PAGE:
The Living Spirituality of Tibetan Buddhism
by Reginald A. Ray
Shambhala: Boston & London, 2000
432 pp.; $29.95 (cloth)

The ideal reader for Reginald A. Ray’s massive study of the Tibetan spiritual tradition, Indestructible Truth, would be a vigorous beginning student capable of following the most abstruse points of the dharma, with a great appetite for historical details and recondite facts and an awesome ability to rearrange them into a coherent picture without much help from the author.

Ray, Professor of Buddhist Studies at Naropa University and Teacher in Residence at Rocky Mountain Shambhala Center, has done a valiant job of bringing together a huge amount of material. One can’t help but question, however, why he chose the content he did and organized it in this particular way, and for whom the book is intended.

The book’s subtitle is The Living Spirituality of Tibetan Buddhism, and Ray repeatedly stresses that his intention is to focus on Tibetan Buddhism as “a way of experiencing the world” rather than a historical and “overly technical” account. Unfortunately, he has done exactly what he said he wasn’t going to do and has not done what he seems to think he has. The work is clogged with details, both historical and technical, supplies few helpful transitional passages, and seldom touches the chord of present-moment experience.

Such a description is, of necessity, subjective. Any ambitious work will contain too much of this and too little of that for someone’s taste. A recent poetry anthology was widely criticized for the inclusion of too much Gertrude Stein, not enough Gertrude Stein, the wrong Gertrude Stein, and so on. The only way to transcend such criticism is to produce a work that, however idiosyncratic, convinces by nature of its internal flow, and this Ray has not done. Rather, he is given to clunky sentences such as “But fundamentally, we are all made of the same stuff, so to speak.”

The apparent confusion about the book’s intended audience is a serious problem. Anyone who can read with interest that a mala is a rosary or that a thangka is a painted scroll will run into difficulties with such sections as the one on Shentong and Rangtong (“The Shentong masters identify their third-turning orientation as Greater Madhyamaka, uma chenpo, to distinguish it from the ordinary Madhyamaka of the Svatantrika, Yogachara-Madhyamaka, and Prasangika-Madhyamaka.”).

Indestructible Truth is divided into four parts. “The Sacred Environment” is an appealing but overly brief survey of the Tibetan cosmos, including ritual, mantras, and other facets of the unseen universe. Part II, “Tibet’s Story,” explains Buddhism’s Indian origins and discusses, at excessive length, the four major lineages. Such information does not seem to belong in this book, despite its possible textbook value.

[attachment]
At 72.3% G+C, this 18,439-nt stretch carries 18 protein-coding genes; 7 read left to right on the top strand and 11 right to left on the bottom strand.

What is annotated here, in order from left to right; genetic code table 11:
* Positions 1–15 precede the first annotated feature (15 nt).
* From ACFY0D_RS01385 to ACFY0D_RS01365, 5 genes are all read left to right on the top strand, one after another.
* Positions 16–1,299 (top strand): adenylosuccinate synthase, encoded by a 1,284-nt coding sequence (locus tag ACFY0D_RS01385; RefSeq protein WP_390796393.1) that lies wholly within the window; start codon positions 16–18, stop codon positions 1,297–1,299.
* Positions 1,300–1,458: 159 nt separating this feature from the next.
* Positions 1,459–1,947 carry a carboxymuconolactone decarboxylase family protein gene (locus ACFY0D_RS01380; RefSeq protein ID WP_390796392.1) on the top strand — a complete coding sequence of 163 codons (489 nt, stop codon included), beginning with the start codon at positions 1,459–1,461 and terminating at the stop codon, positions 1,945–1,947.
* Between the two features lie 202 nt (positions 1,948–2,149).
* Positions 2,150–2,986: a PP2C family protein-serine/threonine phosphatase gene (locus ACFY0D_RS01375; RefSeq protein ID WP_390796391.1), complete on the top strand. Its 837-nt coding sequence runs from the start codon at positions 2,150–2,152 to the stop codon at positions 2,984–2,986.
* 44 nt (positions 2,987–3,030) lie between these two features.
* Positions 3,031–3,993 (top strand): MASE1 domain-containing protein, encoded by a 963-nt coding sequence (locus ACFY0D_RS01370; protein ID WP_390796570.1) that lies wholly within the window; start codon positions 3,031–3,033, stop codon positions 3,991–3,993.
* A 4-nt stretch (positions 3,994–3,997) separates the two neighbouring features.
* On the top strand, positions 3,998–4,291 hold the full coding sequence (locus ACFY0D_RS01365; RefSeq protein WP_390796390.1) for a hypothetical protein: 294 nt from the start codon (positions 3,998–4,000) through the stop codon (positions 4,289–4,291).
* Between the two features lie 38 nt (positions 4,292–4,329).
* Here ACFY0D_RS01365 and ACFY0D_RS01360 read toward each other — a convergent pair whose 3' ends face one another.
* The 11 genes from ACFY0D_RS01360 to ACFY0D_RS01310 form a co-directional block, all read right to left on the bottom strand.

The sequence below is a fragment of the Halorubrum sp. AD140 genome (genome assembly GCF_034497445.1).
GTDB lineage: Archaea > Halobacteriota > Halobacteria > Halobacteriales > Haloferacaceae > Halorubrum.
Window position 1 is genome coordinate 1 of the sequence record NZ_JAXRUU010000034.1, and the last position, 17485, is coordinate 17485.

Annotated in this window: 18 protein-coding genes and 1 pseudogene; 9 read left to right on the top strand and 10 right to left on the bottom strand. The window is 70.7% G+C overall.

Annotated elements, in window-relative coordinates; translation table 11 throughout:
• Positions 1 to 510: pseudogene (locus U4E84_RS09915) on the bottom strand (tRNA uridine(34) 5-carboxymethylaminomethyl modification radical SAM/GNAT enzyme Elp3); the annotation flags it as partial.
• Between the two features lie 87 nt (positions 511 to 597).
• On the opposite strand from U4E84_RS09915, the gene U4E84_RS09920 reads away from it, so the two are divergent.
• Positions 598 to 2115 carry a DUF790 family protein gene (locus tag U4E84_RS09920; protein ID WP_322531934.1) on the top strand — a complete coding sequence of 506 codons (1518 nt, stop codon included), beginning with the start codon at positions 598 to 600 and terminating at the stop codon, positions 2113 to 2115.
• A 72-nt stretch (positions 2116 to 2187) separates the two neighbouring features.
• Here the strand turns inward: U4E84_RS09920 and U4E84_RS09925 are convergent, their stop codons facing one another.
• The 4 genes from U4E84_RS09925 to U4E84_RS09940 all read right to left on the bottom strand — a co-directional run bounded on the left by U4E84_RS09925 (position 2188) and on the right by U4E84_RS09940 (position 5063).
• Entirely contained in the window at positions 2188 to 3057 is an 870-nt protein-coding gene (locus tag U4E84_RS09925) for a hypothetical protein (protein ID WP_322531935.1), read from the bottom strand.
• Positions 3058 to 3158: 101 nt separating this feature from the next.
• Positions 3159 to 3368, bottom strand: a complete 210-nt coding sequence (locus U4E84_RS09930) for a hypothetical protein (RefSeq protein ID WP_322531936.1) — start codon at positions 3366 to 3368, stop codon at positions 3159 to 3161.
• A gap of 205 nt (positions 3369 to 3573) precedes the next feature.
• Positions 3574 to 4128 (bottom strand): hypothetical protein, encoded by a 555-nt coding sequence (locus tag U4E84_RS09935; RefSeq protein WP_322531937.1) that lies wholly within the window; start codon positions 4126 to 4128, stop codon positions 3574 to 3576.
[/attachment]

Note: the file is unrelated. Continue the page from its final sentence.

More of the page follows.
Part III, “Core Teachings,” covers the Hinayana and the Mahayana. Ray’s next book, due out later this year, will deal exclusively with the Vajrayana. As a result, each time we approach the tantric realm, a footnote refers us to this forthcoming book. It’s hard not to feel a bit miffed – the frosting on the cake is arriving after the party. Ray has chosen to organize the teachings in a linear fashion. He says, “The practitioner begins his or her spiritual journey with the Hinayana, then takes up the Mahayana, and finally enters into the Vajrayana. When a person is ready, he or she enters a particular yana and practices it until there is some attainment. This indicates readiness to move to the next yana.” This will not be the experience of all Western Buddhists, for whom the levels of work, far from being rigidly separate, may be more or less simultaneous.

Similarly he has organized the last section, “Buddhist Philosophy,” into the three turnings of the wheel of dharma (including such topics as the Five Skandhas, the Twelve Nidanas, and the Three Natures). This material is in itself daunting, almost no matter who is writing about it, and Ray does not make it any easier for the now-exhausted reader. There are some nice bits here. When he invokes his personal experiences or those of his students, Ray writes with evident sincerity and simplicity. His excesses seem to come from a generous wish to share his information rather than a desire to impress. He includes passages from Tibetan teachers, including Chagdud Tulku, Paltrul Rinpoche, and his own teacher, Chogyam Trungpa Rinpoche, which add some texture.

It is always hard to separate the joys and difficulties of dharma study from the merits of any book written about it. Indestructible Truth contains some valuable material, but its confusing structure and stiff style render it much less helpful than it might have been, either as an introductory work or as a source of inspiration. ▼